External Model

Data track steps

An external model is a track consisting of one or more point masses with world positions determined by a data source (model data generated in a separate modeling program such as a spreadsheet, EJS or other modeling tool). The track enables the external model to be animated and drawn directly on a real-world video for visual comparison. Note: when comparing data with a video it is important that the model time steps match the video frame rate. For example, to compare data with a 100 fps video the time steps should be 0.01 s.

There are three types of data source:

  1. A text data file written by a separate modeling program (e.g., spreadsheet).
  2. Text data copied to the clipboard in a separate modeling program (e.g., spreadsheet). Clipboard data has the advantage that it can be auto-pasted, thus enabling changes in the modeling program to be displayed instantly in Tracker. For more information, see Auto-pasting.
  3. An EJS simulation or other modeling program able to send data directly to Tracker.

1. Creating an external model track

To create an external model from a text data file, do one of the following:

To create an external model from text data on the clipboard, do one of the following:

To create an external model from an EJS simulation jar file (version 5.2 or later), run the EJS simulation and send the data directly to Tracker. For more information see Data sources: EJS simulations below.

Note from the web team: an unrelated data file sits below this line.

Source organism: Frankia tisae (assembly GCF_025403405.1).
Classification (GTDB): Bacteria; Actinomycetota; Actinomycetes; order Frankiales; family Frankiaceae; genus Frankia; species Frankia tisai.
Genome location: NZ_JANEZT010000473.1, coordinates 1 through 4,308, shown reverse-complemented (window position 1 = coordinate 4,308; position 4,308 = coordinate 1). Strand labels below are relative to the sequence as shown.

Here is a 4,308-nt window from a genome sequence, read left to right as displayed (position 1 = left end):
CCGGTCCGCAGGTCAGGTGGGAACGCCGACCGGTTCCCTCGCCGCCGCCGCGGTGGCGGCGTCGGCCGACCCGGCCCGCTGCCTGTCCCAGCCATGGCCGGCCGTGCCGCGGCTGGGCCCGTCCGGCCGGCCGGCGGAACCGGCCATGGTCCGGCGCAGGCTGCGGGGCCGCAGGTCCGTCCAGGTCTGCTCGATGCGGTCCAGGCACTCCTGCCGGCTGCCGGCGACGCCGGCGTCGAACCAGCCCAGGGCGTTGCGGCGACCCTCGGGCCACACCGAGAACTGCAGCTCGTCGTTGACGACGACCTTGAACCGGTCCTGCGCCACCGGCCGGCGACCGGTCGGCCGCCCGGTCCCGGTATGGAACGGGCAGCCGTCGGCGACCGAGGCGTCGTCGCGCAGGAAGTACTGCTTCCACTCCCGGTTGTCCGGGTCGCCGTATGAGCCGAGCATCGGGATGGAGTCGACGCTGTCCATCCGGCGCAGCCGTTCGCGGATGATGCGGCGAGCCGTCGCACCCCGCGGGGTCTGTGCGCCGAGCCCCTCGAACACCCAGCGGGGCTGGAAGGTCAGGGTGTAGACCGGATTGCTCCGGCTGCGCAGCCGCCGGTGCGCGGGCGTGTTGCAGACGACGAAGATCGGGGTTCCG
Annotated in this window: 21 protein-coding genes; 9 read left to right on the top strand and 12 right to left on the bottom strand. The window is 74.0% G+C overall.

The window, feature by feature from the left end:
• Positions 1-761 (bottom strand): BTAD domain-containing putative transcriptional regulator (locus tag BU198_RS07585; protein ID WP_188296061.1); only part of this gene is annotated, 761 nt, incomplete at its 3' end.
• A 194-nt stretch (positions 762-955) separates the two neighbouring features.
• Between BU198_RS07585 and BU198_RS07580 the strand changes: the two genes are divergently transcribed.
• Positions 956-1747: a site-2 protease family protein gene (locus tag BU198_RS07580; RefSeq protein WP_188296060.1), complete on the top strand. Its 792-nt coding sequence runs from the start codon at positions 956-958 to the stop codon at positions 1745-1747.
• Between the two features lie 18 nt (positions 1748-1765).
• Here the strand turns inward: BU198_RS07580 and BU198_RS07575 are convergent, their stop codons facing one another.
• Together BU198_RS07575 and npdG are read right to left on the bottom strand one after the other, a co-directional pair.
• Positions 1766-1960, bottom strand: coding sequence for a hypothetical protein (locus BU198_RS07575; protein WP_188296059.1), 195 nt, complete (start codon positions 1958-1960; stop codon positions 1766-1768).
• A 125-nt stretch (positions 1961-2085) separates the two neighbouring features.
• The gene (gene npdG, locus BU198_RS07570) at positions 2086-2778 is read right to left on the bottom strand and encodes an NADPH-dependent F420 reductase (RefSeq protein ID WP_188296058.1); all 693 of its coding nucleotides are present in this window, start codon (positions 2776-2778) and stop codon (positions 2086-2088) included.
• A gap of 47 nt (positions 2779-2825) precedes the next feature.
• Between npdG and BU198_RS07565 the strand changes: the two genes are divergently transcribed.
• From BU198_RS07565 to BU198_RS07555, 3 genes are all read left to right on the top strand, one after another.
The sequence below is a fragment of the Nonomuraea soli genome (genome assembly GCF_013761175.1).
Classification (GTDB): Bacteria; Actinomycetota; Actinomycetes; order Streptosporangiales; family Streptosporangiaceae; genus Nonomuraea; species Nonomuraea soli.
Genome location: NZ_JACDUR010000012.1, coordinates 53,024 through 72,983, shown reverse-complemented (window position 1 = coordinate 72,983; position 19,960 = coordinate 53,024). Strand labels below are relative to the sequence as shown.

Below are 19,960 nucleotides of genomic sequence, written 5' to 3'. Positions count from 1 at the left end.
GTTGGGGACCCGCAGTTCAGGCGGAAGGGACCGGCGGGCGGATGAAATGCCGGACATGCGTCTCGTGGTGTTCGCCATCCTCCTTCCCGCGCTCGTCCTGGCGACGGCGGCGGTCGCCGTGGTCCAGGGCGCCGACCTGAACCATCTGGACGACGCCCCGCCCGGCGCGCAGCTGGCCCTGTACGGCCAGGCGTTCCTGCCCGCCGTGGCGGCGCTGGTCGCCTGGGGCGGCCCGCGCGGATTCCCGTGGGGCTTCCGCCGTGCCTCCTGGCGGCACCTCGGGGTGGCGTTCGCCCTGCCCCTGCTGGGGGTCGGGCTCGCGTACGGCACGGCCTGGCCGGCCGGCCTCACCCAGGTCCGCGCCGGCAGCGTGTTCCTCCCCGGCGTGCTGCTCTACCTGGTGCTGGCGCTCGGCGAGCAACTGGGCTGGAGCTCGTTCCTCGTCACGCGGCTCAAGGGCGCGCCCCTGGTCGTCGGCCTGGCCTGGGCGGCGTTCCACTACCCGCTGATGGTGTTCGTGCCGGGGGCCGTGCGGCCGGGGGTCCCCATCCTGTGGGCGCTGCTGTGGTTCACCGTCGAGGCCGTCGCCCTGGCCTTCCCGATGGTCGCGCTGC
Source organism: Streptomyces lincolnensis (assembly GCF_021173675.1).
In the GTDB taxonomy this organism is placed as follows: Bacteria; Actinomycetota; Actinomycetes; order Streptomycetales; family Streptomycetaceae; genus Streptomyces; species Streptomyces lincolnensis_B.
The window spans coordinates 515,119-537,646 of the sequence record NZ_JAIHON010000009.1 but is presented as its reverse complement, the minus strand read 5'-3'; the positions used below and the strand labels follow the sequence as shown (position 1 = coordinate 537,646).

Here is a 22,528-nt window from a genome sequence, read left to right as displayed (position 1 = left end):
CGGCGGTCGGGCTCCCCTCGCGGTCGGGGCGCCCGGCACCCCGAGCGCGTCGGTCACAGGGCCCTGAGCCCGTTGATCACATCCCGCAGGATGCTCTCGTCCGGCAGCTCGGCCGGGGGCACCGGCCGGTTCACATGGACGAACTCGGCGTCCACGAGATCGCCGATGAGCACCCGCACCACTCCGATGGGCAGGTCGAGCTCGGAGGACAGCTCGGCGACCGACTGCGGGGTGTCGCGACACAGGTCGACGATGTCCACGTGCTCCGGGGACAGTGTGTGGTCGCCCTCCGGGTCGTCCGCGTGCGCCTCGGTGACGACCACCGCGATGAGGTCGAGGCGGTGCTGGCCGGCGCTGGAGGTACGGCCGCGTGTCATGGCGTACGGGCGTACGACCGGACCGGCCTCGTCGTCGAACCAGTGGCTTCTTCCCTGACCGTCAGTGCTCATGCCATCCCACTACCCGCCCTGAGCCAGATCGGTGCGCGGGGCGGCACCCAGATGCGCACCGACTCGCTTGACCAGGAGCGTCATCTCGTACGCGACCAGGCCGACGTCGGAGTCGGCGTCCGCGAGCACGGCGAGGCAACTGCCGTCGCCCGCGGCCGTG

2. Auto-pasting

An external model created from pasted clipboard data can be refreshed automatically by checking the Auto-Paste checkbox on the toolbar. Tracker will then constantly monitor the clipboard contents and automatically paste any valid data that it finds. If the clipboard data changes, the new data is immediately applied to the existing external model track. This makes it easy to change a model in a separate application, copy its data to the clipboard, and automatically see the changes in Tracker.

For an example of how powerful auto-pasting is, take a look at Tracker Video Modeling with Spreadsheets, an Excel spreadsheet model of a projectile that uses macros to automatically copy data cells to the clipboard whenever a model parameter changes. When combined with the auto-paste feature in Tracker this results in a completely "live" connection so when a model parameter is edited in the spreadsheet the modified trajectory is instantly drawn on the video. This entire example, including tutorial, spreadshhet model and video, is packaged in a Tracker project (TRZ) file that can be downloaded at https://www.compadre.org/osp/items/detail.cfm?ID=14056.

Spreadsheet model of projectile motion

3. Data sources: text data format

The figure below shows four examples of text data suitable for an external model. Note that:

Tab-delimited x-y data without names Tab-delimited x-y data with column names Comma-delimited t-x-y data with track name Comma-delimited 3-point data for head, elbow, knee

Most programs that collect, generate or analyze data, including spreadsheets, are able to copy and save (or export) text data that conform to these specifications.